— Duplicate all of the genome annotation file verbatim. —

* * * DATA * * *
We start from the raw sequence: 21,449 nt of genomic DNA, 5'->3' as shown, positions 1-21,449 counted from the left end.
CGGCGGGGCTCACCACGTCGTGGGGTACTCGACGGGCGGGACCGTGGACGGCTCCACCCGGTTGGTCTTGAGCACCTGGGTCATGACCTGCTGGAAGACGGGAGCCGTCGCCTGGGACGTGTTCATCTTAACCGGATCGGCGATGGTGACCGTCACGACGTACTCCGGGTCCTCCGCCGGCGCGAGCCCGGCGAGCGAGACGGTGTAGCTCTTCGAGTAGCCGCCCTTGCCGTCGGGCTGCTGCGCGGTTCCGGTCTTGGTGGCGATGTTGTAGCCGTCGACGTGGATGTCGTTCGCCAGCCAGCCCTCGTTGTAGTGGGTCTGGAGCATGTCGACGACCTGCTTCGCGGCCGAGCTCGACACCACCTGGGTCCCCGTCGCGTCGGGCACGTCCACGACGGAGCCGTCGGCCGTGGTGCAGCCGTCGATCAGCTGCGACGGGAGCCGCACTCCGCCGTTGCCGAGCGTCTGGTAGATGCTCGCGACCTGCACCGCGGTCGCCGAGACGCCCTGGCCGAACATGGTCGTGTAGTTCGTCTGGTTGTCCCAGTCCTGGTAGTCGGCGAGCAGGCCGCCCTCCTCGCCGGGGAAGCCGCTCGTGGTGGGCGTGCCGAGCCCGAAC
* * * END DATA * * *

We start from the raw sequence: 21,449 nt of genomic DNA, 5'->3' as shown, positions 1-21,449 counted from the left end.
CGGCGGGGCTCACCACGTCGTGGGGTACTCGACGGGCGGGACCGTGGACGGCTCCACCCGGTTGGTCTTGAGCACCTGGGTCATGACCTGCTGGAAGACGGGAGCCGTCGCCTGGGACGTGTTCATCTTAACCGGATCGGCGATGGTGACCGTCACGACGTACTCCGGGTCCTCCGCCGGCGCGAGCCCGGCGAGCGAGACGGTGTAGCTCTTCGAGTAGCCGCCCTTGCCGTCGGGCTGCTGCGCGGTTCCGGTCTTGGTGGCGATGTTGTAGCCGTCGACGTGGATGTCGTTCGCCAGCCAGCCCTCGTTGTAGTGGGTCTGGAGCATGTCGACGACCTGCTTCGCGGCCGAGCTCGACACCACCTGGGTCCCCGTCGCGTCGGGCACGTCCACGACGGAGCCGTCGGCCGTGGTGCAGCCGTCGATCAGCTGCGACGGGAGCCGCACTCCGCCGTTGCCGAGCGTCTGGTAGATGCTCGCGACCTGCACCGCGGTCGCCGAGACGCCCTGGCCGAACATGGTCGTGTAGTTCGTCTGGTTGTCCCAGTCCTGGTAGTCGGCGAGCAGGCCGCCCTCCTCGCCGGGGAAGCCGCTCGTGGTGGGCGTGCCGAGCCCGAAC